Reading aloud to your pets will help your kid learn to read faster

Binyam Gebremeskel, 9, reading aloud to Lucy, a toy poodle. Lucy seems very happy to hear about “Ricky Ricotta's Mighty Robot” at the Charles E. Beatley Jr. Central Library. (The Alexandria library offers the Paws to Read program.) Source: Katherine Frey/The Washington Post

Binyam Gebremeskel, 9, reading aloud to Lucy, a toy poodle. Lucy seems very happy to hear about “Ricky Ricotta’s Mighty Robot” at the Charles E. Beatley Jr. Central Library. (The Alexandria library offers the Paws to Read program.)
Source: Katherine Frey/The Washington Post

According to Books+Publishing today (from a report in Government News),  Lake Macquarie City Library in regional NSW is signing up for more bark than bite.

The BaRK literacy program (Building Reading Confidence for Kids) is all about reading books to dogs. The Library has asked pet owners and dogs in their region to come along for this incredibly successful eight-week program.

It’s all about improving reading skills and confidence for children with reading difficulties or speech impediments, by having them read aloud to a trained therapy dog. It works so well that they need more dogs for all the kids who have signed up!

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Go where you find inspiration: Part 2: Real live animals that should be in fantasy novels

Go where you find inspiration, and go there often

 

My previous post was about the Art Gallery Museum and the intriguing characters I uncovered in the old portrait paintings there. Now let me tell you about the incredible animals I discovered, many for the first time, at the South Australian Museum.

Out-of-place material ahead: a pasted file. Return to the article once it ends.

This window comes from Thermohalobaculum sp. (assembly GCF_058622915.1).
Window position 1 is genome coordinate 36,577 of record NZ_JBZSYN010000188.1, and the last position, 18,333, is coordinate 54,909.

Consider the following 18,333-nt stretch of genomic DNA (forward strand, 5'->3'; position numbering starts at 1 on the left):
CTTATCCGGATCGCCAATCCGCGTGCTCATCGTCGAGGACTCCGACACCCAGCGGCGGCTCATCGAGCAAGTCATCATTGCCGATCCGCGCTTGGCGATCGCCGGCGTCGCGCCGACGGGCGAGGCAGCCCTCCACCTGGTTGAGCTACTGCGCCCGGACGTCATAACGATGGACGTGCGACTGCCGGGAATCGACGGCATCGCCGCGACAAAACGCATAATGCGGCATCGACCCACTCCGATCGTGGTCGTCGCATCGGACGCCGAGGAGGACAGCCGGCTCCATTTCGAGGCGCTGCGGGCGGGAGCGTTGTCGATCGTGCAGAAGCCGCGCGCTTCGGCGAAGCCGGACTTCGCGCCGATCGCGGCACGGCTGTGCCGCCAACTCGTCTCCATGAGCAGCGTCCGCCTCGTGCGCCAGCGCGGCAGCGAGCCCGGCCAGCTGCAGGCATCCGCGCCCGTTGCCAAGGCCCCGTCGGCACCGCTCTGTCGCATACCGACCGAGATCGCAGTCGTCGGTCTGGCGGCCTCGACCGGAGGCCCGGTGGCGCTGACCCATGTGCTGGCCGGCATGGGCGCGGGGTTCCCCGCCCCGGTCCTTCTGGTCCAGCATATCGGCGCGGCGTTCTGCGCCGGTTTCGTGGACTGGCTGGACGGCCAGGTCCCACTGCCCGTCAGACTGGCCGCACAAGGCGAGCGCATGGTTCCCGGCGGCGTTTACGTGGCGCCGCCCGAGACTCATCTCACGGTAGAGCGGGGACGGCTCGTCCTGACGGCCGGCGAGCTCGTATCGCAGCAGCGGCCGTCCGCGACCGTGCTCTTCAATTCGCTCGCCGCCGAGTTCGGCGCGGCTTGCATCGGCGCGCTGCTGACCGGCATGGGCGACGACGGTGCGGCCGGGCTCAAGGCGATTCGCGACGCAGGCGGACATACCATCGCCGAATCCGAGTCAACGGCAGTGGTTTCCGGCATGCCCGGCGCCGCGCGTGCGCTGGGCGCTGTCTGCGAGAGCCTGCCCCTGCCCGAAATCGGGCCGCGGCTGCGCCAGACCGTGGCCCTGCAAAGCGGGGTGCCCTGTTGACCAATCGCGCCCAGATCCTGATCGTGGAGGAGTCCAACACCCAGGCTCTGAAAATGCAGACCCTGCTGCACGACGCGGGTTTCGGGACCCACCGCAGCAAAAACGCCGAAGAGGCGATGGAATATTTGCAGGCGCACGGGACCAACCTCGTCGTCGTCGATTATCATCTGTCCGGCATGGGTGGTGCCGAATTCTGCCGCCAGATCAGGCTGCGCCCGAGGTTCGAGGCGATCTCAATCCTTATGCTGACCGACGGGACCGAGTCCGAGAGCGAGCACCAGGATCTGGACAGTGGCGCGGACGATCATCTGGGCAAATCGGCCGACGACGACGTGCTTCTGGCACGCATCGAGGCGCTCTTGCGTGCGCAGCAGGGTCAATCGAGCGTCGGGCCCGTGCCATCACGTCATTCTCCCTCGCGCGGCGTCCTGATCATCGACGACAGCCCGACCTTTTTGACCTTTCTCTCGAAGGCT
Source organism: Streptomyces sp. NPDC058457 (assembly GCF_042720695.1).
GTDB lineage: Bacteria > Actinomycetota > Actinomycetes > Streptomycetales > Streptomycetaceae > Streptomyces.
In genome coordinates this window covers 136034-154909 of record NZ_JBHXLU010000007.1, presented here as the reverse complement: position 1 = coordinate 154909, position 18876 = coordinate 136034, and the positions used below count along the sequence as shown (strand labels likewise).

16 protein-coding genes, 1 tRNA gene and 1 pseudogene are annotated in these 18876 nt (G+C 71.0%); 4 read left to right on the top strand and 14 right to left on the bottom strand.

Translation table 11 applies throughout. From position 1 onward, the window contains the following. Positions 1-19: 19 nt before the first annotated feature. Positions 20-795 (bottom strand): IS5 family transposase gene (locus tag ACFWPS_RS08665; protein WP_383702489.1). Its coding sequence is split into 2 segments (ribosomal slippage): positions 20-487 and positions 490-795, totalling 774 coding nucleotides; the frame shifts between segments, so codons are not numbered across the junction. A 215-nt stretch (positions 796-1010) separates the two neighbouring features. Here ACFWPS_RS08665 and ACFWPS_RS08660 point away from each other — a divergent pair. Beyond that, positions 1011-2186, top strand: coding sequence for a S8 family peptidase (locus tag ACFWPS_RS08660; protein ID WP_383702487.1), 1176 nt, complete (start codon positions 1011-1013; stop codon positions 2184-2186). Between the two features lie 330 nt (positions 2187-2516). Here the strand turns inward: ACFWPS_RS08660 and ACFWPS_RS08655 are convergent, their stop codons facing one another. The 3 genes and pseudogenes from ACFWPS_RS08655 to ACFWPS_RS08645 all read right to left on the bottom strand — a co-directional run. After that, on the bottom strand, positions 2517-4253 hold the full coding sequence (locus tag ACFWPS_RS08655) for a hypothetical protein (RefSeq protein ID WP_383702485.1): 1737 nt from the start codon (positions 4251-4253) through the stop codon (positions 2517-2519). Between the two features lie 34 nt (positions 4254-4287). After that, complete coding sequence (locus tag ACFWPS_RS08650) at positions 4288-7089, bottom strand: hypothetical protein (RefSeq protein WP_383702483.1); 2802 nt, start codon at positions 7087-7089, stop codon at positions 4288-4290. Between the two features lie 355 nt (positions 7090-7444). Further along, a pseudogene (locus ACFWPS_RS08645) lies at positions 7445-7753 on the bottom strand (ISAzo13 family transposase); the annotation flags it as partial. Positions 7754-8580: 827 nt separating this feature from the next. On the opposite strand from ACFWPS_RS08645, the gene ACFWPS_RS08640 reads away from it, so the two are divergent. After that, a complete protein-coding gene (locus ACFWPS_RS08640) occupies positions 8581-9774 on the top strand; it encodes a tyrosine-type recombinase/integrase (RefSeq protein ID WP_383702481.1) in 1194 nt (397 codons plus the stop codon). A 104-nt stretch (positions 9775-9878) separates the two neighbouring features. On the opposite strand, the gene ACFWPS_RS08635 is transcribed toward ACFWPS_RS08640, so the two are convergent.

The Mouflon, found in the Caucasus, northern and eastern Iraq, and northwestern Iran

The Mouflon, found in the Caucasus, northern and eastern Iraq, and northwestern Iran

Some of these guys really look like they should be in a fantasy or sci-fi novel, not in the real world. For that reason, I found these animals awakened in me again the desire to write fantasy, a genre I’ve spent many years in but often abandon for “more grown-up” genres like science fiction (haha) or drama.

I spent a few hours over three days walking through the ‘Mammals of the World’ taxidermy exhibit, because I just loved it the first day, but there was so much that I just felt I hadn’t taken it all in, needed another hit.

I was pacing back and forth behind the glass, getting a bit upset that these gorgeous things were dead, just carcasses posed for my viewing pleasure, and most of the living versions were endangered anyway, when it hit me. I wanted to write fantasy animals based on these real animals. Think about it – if I describe an animal to you just using the description, not labelling it by the name we know it, it would be harder for you to imagine, wouldn’t it? You might even think I was making it up.

My first mammal looks like some medieval fantasy writer got really tired of writing ad nauseum about wolves howling at the moon and running in packs and chasing our heroes through the woods, so he elongated the nose and tale of a fox and gave it giant ears, then shrunk it to cat size, and…

The Fennec Fox, found in the Sahara of North Africa

The Fennec Fox, found in the Sahara of North Africa

BAM! Fennec Fox. (Seriously, what’s with these adorable little guys? They’re so darn cute!)

Here are some of the other animals that inspired me:

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